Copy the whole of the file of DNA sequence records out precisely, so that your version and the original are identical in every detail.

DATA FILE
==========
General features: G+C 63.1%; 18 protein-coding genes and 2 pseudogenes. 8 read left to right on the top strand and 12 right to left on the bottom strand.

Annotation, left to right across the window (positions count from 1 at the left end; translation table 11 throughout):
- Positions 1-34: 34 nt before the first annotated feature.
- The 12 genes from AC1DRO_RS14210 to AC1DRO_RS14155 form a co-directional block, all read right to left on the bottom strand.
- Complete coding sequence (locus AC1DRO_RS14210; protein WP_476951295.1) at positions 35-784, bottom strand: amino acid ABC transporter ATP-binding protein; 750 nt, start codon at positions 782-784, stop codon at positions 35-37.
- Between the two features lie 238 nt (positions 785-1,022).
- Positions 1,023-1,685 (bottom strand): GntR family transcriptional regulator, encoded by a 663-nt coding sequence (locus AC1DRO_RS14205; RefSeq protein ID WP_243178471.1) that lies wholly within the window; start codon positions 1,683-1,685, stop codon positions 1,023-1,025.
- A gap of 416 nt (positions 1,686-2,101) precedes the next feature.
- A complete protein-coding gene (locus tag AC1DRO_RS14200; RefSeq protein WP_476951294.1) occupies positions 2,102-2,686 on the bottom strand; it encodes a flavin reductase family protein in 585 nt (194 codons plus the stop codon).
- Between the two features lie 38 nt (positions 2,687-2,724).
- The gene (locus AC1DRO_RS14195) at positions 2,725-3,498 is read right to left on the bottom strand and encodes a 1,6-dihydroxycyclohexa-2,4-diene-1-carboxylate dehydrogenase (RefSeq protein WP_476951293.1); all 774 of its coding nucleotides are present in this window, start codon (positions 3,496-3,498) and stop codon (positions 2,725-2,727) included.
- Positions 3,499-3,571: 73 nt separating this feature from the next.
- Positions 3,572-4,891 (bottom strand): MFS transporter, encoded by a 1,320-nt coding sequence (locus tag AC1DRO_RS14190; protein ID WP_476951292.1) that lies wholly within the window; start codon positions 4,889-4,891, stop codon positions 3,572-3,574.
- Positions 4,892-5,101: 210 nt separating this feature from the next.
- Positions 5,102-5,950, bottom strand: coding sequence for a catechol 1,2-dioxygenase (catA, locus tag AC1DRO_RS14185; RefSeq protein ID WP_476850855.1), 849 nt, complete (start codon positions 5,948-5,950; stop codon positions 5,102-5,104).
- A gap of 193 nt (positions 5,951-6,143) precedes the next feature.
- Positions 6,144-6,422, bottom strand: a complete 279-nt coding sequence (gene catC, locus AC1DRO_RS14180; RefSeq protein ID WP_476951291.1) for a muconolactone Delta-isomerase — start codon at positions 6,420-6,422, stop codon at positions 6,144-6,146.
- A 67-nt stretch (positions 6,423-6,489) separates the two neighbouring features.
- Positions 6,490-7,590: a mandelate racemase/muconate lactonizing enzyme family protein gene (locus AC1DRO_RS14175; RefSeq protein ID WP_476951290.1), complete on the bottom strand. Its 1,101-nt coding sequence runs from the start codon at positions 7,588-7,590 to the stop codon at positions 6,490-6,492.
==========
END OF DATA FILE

General features: G+C 63.1%; 18 protein-coding genes and 2 pseudogenes. 8 read left to right on the top strand and 12 right to left on the bottom strand.

Annotation, left to right across the window (positions count from 1 at the left end; translation table 11 throughout):
- Positions 1-34: 34 nt before the first annotated feature.
- The 12 genes from AC1DRO_RS14210 to AC1DRO_RS14155 form a co-directional block, all read right to left on the bottom strand.
- Complete coding sequence (locus AC1DRO_RS14210; protein WP_476951295.1) at positions 35-784, bottom strand: amino acid ABC transporter ATP-binding protein; 750 nt, start codon at positions 782-784, stop codon at positions 35-37.
- Between the two features lie 238 nt (positions 785-1,022).
- Positions 1,023-1,685 (bottom strand): GntR family transcriptional regulator, encoded by a 663-nt coding sequence (locus AC1DRO_RS14205; RefSeq protein ID WP_243178471.1) that lies wholly within the window; start codon positions 1,683-1,685, stop codon positions 1,023-1,025.
- A gap of 416 nt (positions 1,686-2,101) precedes the next feature.
- A complete protein-coding gene (locus tag AC1DRO_RS14200; RefSeq protein WP_476951294.1) occupies positions 2,102-2,686 on the bottom strand; it encodes a flavin reductase family protein in 585 nt (194 codons plus the stop codon).
- Between the two features lie 38 nt (positions 2,687-2,724).
- The gene (locus AC1DRO_RS14195) at positions 2,725-3,498 is read right to left on the bottom strand and encodes a 1,6-dihydroxycyclohexa-2,4-diene-1-carboxylate dehydrogenase (RefSeq protein WP_476951293.1); all 774 of its coding nucleotides are present in this window, start codon (positions 3,496-3,498) and stop codon (positions 2,725-2,727) included.
- Positions 3,499-3,571: 73 nt separating this feature from the next.
- Positions 3,572-4,891 (bottom strand): MFS transporter, encoded by a 1,320-nt coding sequence (locus tag AC1DRO_RS14190; protein ID WP_476951292.1) that lies wholly within the window; start codon positions 4,889-4,891, stop codon positions 3,572-3,574.
- Positions 4,892-5,101: 210 nt separating this feature from the next.
- Positions 5,102-5,950, bottom strand: coding sequence for a catechol 1,2-dioxygenase (catA, locus tag AC1DRO_RS14185; RefSeq protein ID WP_476850855.1), 849 nt, complete (start codon positions 5,948-5,950; stop codon positions 5,102-5,104).
- A gap of 193 nt (positions 5,951-6,143) precedes the next feature.
- Positions 6,144-6,422, bottom strand: a complete 279-nt coding sequence (gene catC, locus AC1DRO_RS14180; RefSeq protein ID WP_476951291.1) for a muconolactone Delta-isomerase — start codon at positions 6,420-6,422, stop codon at positions 6,144-6,146.
- A 67-nt stretch (positions 6,423-6,489) separates the two neighbouring features.
- Positions 6,490-7,590: a mandelate racemase/muconate lactonizing enzyme family protein gene (locus AC1DRO_RS14175; RefSeq protein ID WP_476951290.1), complete on the bottom strand. Its 1,101-nt coding sequence runs from the start codon at positions 7,588-7,590 to the stop codon at positions 6,490-6,492.